Destin Fragile – Halfway to Nowhere


Started by Pontus Stålberg in 1993, Destin Fragile took their time to release their debut album. When looking at the full band line-up which includes Stefan Nilsson and Daniel Malmlöf, one might expect testosterone fuelled beats and angry growls as Stålberg/Nilsson are also known under the name Spetsnaz, yet the end result is something completely different in this case.

Halfway to Nowhere is a really well made synth pop album on which anger is replaced by melancholy, resulting in an overall softness which is similar to what we would expect from, for lack of better description, Depeche Mode influenced synth pop. In this case, I’d really use the word “influenced”, since although you can at some moments put your finger on it, it still has more than enough originality of its own, as it is not predictable and is a quite enjoyable and interesting listening experience. The album has a nice analogue feel to it and wasn’t overly produced, keeping a nice clean and crisp feel to it.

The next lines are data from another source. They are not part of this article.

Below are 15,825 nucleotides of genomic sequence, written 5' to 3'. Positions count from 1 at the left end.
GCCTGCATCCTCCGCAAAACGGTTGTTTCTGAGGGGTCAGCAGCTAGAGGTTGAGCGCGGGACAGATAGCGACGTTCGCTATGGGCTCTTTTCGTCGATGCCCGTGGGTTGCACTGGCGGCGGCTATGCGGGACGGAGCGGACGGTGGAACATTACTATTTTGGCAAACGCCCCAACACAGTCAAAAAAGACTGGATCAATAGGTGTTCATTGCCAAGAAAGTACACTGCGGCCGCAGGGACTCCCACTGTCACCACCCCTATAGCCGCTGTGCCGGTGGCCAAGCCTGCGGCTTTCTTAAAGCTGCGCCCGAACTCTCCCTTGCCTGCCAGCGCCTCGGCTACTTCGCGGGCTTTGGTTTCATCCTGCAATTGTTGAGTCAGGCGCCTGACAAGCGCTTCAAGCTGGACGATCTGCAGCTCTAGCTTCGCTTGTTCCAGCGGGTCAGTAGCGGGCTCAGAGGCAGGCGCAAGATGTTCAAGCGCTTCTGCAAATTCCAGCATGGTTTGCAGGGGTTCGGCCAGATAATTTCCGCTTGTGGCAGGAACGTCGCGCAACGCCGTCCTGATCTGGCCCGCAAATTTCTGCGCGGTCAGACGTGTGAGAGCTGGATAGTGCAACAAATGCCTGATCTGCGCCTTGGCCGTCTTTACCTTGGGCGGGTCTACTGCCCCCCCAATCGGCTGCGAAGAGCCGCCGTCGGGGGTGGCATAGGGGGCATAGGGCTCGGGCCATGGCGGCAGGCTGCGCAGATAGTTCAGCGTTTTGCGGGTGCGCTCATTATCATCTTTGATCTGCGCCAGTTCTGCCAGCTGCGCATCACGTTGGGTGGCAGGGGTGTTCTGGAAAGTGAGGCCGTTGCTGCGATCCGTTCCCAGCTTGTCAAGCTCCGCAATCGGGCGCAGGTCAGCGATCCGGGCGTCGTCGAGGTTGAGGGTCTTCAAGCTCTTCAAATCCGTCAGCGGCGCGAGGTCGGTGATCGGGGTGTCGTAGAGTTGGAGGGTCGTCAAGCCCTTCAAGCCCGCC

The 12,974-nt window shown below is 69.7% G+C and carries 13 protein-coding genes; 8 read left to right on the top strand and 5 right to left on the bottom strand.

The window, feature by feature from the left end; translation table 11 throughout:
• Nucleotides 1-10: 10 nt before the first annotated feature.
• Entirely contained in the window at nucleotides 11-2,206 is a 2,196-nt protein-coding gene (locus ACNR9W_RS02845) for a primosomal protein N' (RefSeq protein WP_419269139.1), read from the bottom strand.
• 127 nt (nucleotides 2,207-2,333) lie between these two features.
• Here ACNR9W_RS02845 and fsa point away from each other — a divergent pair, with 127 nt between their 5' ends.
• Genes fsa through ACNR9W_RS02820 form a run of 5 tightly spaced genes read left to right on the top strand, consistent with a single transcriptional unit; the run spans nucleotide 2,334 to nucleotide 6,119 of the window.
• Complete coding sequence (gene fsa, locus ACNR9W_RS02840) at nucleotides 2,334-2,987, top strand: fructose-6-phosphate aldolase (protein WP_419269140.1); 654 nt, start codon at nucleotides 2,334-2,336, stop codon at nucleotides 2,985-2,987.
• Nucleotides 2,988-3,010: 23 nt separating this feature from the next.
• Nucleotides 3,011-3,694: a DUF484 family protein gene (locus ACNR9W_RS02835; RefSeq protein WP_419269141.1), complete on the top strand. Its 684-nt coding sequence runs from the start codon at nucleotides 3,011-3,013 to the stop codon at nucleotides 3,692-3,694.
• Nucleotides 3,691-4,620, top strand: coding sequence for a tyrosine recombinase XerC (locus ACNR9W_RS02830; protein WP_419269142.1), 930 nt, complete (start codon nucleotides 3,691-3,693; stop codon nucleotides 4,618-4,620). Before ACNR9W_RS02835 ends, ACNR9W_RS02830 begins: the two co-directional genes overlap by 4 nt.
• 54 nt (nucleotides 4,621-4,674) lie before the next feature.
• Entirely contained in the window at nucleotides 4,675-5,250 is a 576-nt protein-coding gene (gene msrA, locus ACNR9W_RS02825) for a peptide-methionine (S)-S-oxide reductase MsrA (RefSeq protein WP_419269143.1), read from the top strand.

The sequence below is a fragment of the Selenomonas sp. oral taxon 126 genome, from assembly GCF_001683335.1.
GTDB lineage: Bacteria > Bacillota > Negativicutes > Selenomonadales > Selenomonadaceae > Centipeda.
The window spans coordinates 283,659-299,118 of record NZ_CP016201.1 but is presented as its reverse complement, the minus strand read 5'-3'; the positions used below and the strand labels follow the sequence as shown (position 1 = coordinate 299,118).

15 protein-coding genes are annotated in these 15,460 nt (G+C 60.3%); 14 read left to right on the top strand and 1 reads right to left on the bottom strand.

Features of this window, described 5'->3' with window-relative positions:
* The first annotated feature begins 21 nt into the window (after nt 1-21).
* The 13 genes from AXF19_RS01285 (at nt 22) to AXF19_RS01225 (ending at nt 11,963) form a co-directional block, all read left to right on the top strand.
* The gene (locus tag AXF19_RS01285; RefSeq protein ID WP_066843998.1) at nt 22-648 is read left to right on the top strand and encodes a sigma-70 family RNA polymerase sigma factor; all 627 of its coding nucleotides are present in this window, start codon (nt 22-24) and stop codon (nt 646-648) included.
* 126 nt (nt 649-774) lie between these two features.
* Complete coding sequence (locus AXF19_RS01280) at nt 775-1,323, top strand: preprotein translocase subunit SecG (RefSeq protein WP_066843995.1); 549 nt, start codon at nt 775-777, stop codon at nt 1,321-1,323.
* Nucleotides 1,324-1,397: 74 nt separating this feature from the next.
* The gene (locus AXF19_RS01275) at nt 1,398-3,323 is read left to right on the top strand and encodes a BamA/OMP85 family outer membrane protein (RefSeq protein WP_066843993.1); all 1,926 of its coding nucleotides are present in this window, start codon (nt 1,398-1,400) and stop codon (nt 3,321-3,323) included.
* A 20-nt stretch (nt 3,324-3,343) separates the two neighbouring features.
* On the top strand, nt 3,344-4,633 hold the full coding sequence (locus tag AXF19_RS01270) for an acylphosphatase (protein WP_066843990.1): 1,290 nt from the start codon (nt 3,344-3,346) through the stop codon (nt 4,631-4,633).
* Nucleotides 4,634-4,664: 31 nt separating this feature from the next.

The album opens with “Run Away”, a Depechesque song, which also has an accompanying video released and can be considered to be the album single, although the song was not released as such. Despite being a nice song, it does lack a bit of character which the songs following it have. Stålberg already showed that he has decent pop voice on “Over and Out”, which was released on the “Hardcore Hooligans” EP by Spetsnaz, so whilst his vocals shouldn’t come as such a huge surprise, it fits better on songs which were released a bit more freely like “In The Frame” and “Worlds Apart”, than on softer material like the previously mentioned “Run Away” or the album title song “Halfway to Nowhere.” For some reason, songs that begin with “In” ( In Your Eyes, In the Frame, In Plain Sight etc) for me ended up being the songs that stand a little higher on album, with “In Plain Sight” showing the biggest dance floor potential, along with “April Light”.


All in all, Halfway to Nowhere is a good and representative example of Swedish synth pop school and is worth a listen, with Destin Fragile becoming a band to pay attention to in regards   to what they’ll do next.

Enjoy the video for “Run Away”!

band photo by Per Lindström